People cross through your path of life each and every day. Some spend a short time in your journey, others a little longer. Often it is not until they leave you that you remember the timeline and how special they were.
If you knew Dave Sechler you liked him. Thin fellow, not real tall, always a big smile. He liked to laugh and of course there was his glasses; couldn’t see a lick without them. One word defines him, selfless. He was dedicated to his God, family, which took in all that were close to him, not just his immediate kin, his work for the Salvation Army and basketball for the young and young at heart.
You could often find Sech in his office overseeing the Salvation Army gym for thirty years or so. The Sal as it is known to local basketball players has been a hoops Mecca for decades.
Sech was always there, booking gym times, supervising the action, making sure all ran smoothly and collecting the money for gym rental that went right into the Salvation Army coffers. Everyone would bring a couple or three bucks to pay for the use of the court.
Sech also enjoyed coaching a local high school tournament team years ago. They would play at the Sal and at BD (Bethune Douglas Community Center) in spring tournaments. I played for him on one of those tournament teams when I was 14 or 15 and continued to play at the Sal into my mid thirties. Sech made the Sal the place to play. Players from all over the greater Williamsport area would meet and compete in the name of pick-up basketball. It didn’t matter if you were 13 or 53. If you could play that was the place to be. If you forgot your money, it didn’t matter Sech would spot you until the next visit. He was a friend to all.
The Henningers, Paul Petcavage, Charlie Levering, Dutch Boycheck, the Tate Gang, Lefty Ron Travis, Randy Glunk, Kevin Baggett, Frankie Casale, the Grieco family, Lonnie Lee, the Burchs, Ody, I could go on and on. My buddy Jeff Hewlett, the Beiters, Andy Nichols, Jimmy and Carl Nolan, Churb, Scotty Peterson, Tom Burkholder, Judge Dudley Anderson and Dr. Bill Pagana. A wide variety of ages from all different walks of life with one thing in common, basketball.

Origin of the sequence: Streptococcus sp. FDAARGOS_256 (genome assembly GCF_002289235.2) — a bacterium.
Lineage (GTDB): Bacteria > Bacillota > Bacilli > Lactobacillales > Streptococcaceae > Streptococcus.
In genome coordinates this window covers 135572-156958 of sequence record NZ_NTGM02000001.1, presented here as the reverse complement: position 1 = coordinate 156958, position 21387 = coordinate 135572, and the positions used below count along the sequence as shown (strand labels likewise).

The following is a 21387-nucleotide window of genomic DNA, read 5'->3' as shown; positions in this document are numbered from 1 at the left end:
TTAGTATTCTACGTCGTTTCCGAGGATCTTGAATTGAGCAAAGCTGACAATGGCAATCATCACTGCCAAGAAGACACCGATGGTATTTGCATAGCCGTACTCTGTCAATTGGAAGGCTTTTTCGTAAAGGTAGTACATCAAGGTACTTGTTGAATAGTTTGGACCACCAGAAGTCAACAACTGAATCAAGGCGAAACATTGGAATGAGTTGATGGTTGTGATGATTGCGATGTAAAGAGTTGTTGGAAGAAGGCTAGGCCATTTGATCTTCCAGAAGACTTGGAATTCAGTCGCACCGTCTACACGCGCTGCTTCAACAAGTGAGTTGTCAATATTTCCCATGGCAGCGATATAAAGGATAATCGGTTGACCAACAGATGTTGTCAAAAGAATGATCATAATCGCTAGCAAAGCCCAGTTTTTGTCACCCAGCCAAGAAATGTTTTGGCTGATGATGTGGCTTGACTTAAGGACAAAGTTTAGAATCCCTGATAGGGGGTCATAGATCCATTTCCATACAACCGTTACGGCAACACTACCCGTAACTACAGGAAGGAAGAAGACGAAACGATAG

The Sal was where hoops generations crossed, the young guys played the old guys. The young guys became the older guys and new blood came in. It has a special memory of a special time in my life, when I played hoops with and against so many good people, thanks to that man with the smile and those glasses who was always there at the gym.
I can hear Sech’s voice like it was yesterday greeting me as I walked in the gym, “Hey Webby”, or “there’s the guy who never saw a jumper he didn’t like.” If I wasn’t myself he would say “Are you good Webby?” Sech truly cared about people. He always seemed to have the right greeting and knew when something was bothering you. He would always take time to talk and joke as you watched the small 12” TV in his office. Usually he had on a college basketball game.
There was the Miller twins, Chris Sullivan, John Neylon, Dave Hane, Teddy and Rod Wilson, The Buchners, Scott Nicklas and the list goes on. Dave Geise, Lynn Hooper and Victor Brace, Mike Stanzione, Bobby Fesemyer, David Adams, John Hall, Brian Haas and Mike Schramm. Did I mention Lefty and his knee brace smoking a cig in the parking lot before he played?
So many players, so many gym hours, sorry if I left you out. I wonder how much money Dave brought in to the Salvation Army in the name of hoops over the years. I wonder how many folks played in that gym under Sech’s watch. Dave made every player who came in feel welcome.
My friend, Sech, did more for the Salvation Army than I could ever remember. He taught Sunday School, helped with food collection and distribution, went on missions, of course rang the bell for the Holiday collection, helped with payroll, did janitorial service and much more. He retired from Canada Dry Bottling and then worked for Crystal Beverage Company. I would stop to see him when we first began the Webb Weekly. Dave was always hustling, working hard for his employer. He would speak with me for a couple of minutes and then “gotta get back to work Webby” and off he would go.
It was for his love of hoops and providing a place for everyone to play that he will be most remembered. He was an angel of the hardwood, a true friend to all who played the game. What he provided for so many was much more than basketball. He made our community a better place through all his efforts at the Salvation Army.
A squeaky sneaker salute to you Sech from all of us!